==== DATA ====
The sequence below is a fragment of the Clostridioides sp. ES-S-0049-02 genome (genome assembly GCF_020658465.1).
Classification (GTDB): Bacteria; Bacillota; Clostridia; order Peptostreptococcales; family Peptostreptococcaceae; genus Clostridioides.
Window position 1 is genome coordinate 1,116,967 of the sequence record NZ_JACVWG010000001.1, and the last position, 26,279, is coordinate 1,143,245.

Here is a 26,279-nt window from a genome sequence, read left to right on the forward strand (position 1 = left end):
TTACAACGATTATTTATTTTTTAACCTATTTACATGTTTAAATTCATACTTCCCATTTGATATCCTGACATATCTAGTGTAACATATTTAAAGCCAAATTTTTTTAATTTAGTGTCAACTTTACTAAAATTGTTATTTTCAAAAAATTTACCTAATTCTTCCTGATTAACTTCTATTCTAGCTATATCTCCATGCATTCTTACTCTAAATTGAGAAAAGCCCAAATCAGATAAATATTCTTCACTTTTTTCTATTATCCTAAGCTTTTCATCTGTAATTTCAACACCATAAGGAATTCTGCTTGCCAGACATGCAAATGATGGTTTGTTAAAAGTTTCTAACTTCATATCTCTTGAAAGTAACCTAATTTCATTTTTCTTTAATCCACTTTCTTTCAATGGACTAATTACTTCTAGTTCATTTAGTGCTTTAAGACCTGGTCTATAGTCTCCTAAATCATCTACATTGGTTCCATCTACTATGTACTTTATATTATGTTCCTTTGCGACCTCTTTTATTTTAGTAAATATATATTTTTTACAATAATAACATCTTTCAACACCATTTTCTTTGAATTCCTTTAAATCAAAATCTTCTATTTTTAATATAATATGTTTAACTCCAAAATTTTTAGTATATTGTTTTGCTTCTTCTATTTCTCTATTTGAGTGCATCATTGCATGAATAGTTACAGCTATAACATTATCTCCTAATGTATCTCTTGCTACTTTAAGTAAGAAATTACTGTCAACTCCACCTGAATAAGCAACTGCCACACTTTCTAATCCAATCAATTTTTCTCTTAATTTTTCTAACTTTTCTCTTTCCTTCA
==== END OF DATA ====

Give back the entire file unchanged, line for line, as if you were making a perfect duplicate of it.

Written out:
The sequence below is a fragment of the Clostridioides sp. ES-S-0049-02 genome (genome assembly GCF_020658465.1).
Classification (GTDB): Bacteria; Bacillota; Clostridia; order Peptostreptococcales; family Peptostreptococcaceae; genus Clostridioides.
Window position 1 is genome coordinate 1,116,967 of the sequence record NZ_JACVWG010000001.1, and the last position, 26,279, is coordinate 1,143,245.

Here is a 26,279-nt window from a genome sequence, read left to right on the forward strand (position 1 = left end):
TTACAACGATTATTTATTTTTTAACCTATTTACATGTTTAAATTCATACTTCCCATTTGATATCCTGACATATCTAGTGTAACATATTTAAAGCCAAATTTTTTTAATTTAGTGTCAACTTTACTAAAATTGTTATTTTCAAAAAATTTACCTAATTCTTCCTGATTAACTTCTATTCTAGCTATATCTCCATGCATTCTTACTCTAAATTGAGAAAAGCCCAAATCAGATAAATATTCTTCACTTTTTTCTATTATCCTAAGCTTTTCATCTGTAATTTCAACACCATAAGGAATTCTGCTTGCCAGACATGCAAATGATGGTTTGTTAAAAGTTTCTAACTTCATATCTCTTGAAAGTAACCTAATTTCATTTTTCTTTAATCCACTTTCTTTCAATGGACTAATTACTTCTAGTTCATTTAGTGCTTTAAGACCTGGTCTATAGTCTCCTAAATCATCTACATTGGTTCCATCTACTATGTACTTTATATTATGTTCCTTTGCGACCTCTTTTATTTTAGTAAATATATATTTTTTACAATAATAACATCTTTCAACACCATTTTCTTTGAATTCCTTTAAATCAAAATCTTCTATTTTTAATATAATATGTTTAACTCCAAAATTTTTAGTATATTGTTTTGCTTCTTCTATTTCTCTATTTGAGTGCATCATTGCATGAATAGTTACAGCTATAACATTATCTCCTAATGTATCTCTTGCTACTTTAAGTAAGAAATTACTGTCAACTCCACCTGAATAAGCAACTGCCACACTTTCTAATCCAATCAATTTTTCTCTTAATTTTTCTAACTTTTCTCTTTCCTTCA